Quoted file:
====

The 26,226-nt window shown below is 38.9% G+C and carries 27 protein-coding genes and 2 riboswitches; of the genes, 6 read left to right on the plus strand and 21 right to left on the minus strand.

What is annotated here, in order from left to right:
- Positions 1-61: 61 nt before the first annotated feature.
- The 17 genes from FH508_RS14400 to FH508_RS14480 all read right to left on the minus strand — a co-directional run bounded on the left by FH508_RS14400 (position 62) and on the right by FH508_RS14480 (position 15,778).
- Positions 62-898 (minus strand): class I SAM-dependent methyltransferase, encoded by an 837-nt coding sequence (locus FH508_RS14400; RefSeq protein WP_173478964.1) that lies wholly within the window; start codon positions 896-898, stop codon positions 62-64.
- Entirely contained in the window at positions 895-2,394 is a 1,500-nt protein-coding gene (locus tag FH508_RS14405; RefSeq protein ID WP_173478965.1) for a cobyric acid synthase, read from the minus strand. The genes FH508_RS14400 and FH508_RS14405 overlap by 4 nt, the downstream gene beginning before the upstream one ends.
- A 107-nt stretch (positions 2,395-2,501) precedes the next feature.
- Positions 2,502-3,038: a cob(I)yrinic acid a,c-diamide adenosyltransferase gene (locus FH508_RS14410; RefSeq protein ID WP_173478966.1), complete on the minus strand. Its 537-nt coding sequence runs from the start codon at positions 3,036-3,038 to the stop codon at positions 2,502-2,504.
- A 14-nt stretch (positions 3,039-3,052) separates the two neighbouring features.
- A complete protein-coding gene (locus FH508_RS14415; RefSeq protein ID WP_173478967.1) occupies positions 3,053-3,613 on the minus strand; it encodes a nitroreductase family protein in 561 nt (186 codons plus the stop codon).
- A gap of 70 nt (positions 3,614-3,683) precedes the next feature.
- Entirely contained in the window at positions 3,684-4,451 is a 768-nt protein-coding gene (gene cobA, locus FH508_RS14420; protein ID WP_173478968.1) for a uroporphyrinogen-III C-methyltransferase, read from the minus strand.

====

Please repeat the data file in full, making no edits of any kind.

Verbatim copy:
The 26,226-nt window shown below is 38.9% G+C and carries 27 protein-coding genes and 2 riboswitches; of the genes, 6 read left to right on the plus strand and 21 right to left on the minus strand.

What is annotated here, in order from left to right:
- Positions 1-61: 61 nt before the first annotated feature.
- The 17 genes from FH508_RS14400 to FH508_RS14480 all read right to left on the minus strand — a co-directional run bounded on the left by FH508_RS14400 (position 62) and on the right by FH508_RS14480 (position 15,778).
- Positions 62-898 (minus strand): class I SAM-dependent methyltransferase, encoded by an 837-nt coding sequence (locus FH508_RS14400; RefSeq protein WP_173478964.1) that lies wholly within the window; start codon positions 896-898, stop codon positions 62-64.
- Entirely contained in the window at positions 895-2,394 is a 1,500-nt protein-coding gene (locus tag FH508_RS14405; RefSeq protein ID WP_173478965.1) for a cobyric acid synthase, read from the minus strand. The genes FH508_RS14400 and FH508_RS14405 overlap by 4 nt, the downstream gene beginning before the upstream one ends.
- A 107-nt stretch (positions 2,395-2,501) precedes the next feature.
- Positions 2,502-3,038: a cob(I)yrinic acid a,c-diamide adenosyltransferase gene (locus FH508_RS14410; RefSeq protein ID WP_173478966.1), complete on the minus strand. Its 537-nt coding sequence runs from the start codon at positions 3,036-3,038 to the stop codon at positions 2,502-2,504.
- A 14-nt stretch (positions 3,039-3,052) separates the two neighbouring features.
- A complete protein-coding gene (locus FH508_RS14415; RefSeq protein ID WP_173478967.1) occupies positions 3,053-3,613 on the minus strand; it encodes a nitroreductase family protein in 561 nt (186 codons plus the stop codon).
- A gap of 70 nt (positions 3,614-3,683) precedes the next feature.
- Entirely contained in the window at positions 3,684-4,451 is a 768-nt protein-coding gene (gene cobA, locus FH508_RS14420; protein ID WP_173478968.1) for a uroporphyrinogen-III C-methyltransferase, read from the minus strand.